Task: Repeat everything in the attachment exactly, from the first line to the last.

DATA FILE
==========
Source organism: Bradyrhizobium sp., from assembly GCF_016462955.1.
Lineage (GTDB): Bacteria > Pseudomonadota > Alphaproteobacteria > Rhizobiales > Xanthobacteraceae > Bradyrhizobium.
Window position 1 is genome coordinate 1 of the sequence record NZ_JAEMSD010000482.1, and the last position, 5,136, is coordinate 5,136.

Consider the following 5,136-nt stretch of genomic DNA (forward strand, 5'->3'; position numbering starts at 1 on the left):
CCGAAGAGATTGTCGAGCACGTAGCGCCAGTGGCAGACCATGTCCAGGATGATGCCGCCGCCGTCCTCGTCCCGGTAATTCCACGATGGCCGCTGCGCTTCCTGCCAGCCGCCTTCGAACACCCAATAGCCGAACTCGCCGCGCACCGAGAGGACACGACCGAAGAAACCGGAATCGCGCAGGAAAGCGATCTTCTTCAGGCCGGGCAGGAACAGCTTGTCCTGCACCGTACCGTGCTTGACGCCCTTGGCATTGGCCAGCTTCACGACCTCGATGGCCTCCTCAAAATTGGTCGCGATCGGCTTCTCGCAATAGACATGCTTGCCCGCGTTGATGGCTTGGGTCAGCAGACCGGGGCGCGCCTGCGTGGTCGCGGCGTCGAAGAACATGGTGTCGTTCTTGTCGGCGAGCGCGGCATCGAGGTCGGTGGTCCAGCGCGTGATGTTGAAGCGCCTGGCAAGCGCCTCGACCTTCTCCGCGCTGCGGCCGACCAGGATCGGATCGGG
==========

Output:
Source organism: Bradyrhizobium sp., from assembly GCF_016462955.1.
Lineage (GTDB): Bacteria > Pseudomonadota > Alphaproteobacteria > Rhizobiales > Xanthobacteraceae > Bradyrhizobium.
Window position 1 is genome coordinate 1 of the sequence record NZ_JAEMSD010000482.1, and the last position, 5,136, is coordinate 5,136.

Consider the following 5,136-nt stretch of genomic DNA (forward strand, 5'->3'; position numbering starts at 1 on the left):
CCGAAGAGATTGTCGAGCACGTAGCGCCAGTGGCAGACCATGTCCAGGATGATGCCGCCGCCGTCCTCGTCCCGGTAATTCCACGATGGCCGCTGCGCTTCCTGCCAGCCGCCTTCGAACACCCAATAGCCGAACTCGCCGCGCACCGAGAGGACACGACCGAAGAAACCGGAATCGCGCAGGAAAGCGATCTTCTTCAGGCCGGGCAGGAACAGCTTGTCCTGCACCGTACCGTGCTTGACGCCCTTGGCATTGGCCAGCTTCACGACCTCGATGGCCTCCTCAAAATTGGTCGCGATCGGCTTCTCGCAATAGACATGCTTGCCCGCGTTGATGGCTTGGGTCAGCAGACCGGGGCGCGCCTGCGTGGTCGCGGCGTCGAAGAACATGGTGTCGTTCTTGTCGGCGAGCGCGGCATCGAGGTCGGTGGTCCAGCGCGTGATGTTGAAGCGCCTGGCAAGCGCCTCGACCTTCTCCGCGCTGCGGCCGACCAGGATCGGATCGGG